I then ask you what is EM radiation
        You may well say how energy is transferred across free space

        That is a tautology.
        Nothing at all is clarified !!!!

        When we consider cosmological analysis solutions are just concocted to support the inexplicable.

        • jim_joystique

          I do understand what you’re saying. I have thought about it often. But it’s completely meaningless. In order to provide an answer to a question you have to have a framework within which something can be understood to be true. Metaphysics (the Transcendent) does not give you such a framework.

          You can think about and do practical physics, which is effectively enumerating, describing and codifying the correlates of experience and still believe in The Transcendent. Whether you believe ultimate explanation is beyond Human understanding or not doesn’t matter.

          • right1_left1

            The framework is/are the definition(s) (axioms) from which reasoning progresses.
            In the past the framework was empirically based leading to spectacular resuts
            Today it is ‘made up’ to suuport the BB theory.
            This is done in the belief that ‘rational’ science can explain everything

            The existence of the Universe is trancendental.

          • jim_joystique

            IDK if you realise this, but Quantum Mechanics and Relativity, the two theories of physics, together make the universe we see inevitable. There’s so much experimental evidence to support both of them that any new or different theory has almost no room for divergence. All else is speculation and perhaps will always be speculation.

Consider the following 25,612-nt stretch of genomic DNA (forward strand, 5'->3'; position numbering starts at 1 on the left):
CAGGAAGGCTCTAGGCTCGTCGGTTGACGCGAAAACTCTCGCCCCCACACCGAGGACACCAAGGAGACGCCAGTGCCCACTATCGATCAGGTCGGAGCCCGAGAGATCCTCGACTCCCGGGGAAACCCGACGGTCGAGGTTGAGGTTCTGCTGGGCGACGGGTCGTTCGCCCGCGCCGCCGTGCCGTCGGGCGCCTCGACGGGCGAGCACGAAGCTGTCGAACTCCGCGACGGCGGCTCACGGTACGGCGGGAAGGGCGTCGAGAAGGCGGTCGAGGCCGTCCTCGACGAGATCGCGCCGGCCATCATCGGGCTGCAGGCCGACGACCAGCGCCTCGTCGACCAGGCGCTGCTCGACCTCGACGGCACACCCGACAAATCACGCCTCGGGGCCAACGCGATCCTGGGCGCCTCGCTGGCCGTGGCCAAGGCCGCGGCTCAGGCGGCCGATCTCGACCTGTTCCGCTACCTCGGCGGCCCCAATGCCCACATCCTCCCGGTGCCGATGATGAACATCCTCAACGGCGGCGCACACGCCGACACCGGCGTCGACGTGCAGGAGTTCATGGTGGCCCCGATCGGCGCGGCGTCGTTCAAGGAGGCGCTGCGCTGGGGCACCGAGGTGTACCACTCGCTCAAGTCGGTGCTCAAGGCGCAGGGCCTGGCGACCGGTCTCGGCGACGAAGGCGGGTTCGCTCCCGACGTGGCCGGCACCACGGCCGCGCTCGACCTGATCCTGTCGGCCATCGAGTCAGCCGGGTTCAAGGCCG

Another interesting fact: In order to probe smaller and smaller distances you need to put more and more energy into a smaller and smaller region of space. If you want to probe the Planck length, you would have to put so much energy into such a tiny region of space you’d collapse it into a black hole.

            So perhaps it’s just impossible to ever know what actual reality is made of. And so what if they “think” X or Y. It isn’t like theoretical physicists are going to build concentration camps based on their speculations is it. They have built many other things though.

          • right1_left1

            The logic of your first paragraph is completey wrong.
            No man made theory has any affect on nature.
            Most laypersons seem to have no idea what theoretical science actully does.
            They, the laypersons, are totally bamboozled by the success of technology and extrapollite backwards to conclude that science ‘explains’ things.
            It’s crucial you understand that point.
            You say you do but your posts reveal you do not.

            I pretty sure that Quantum Mechanics is not compatible with General Relativity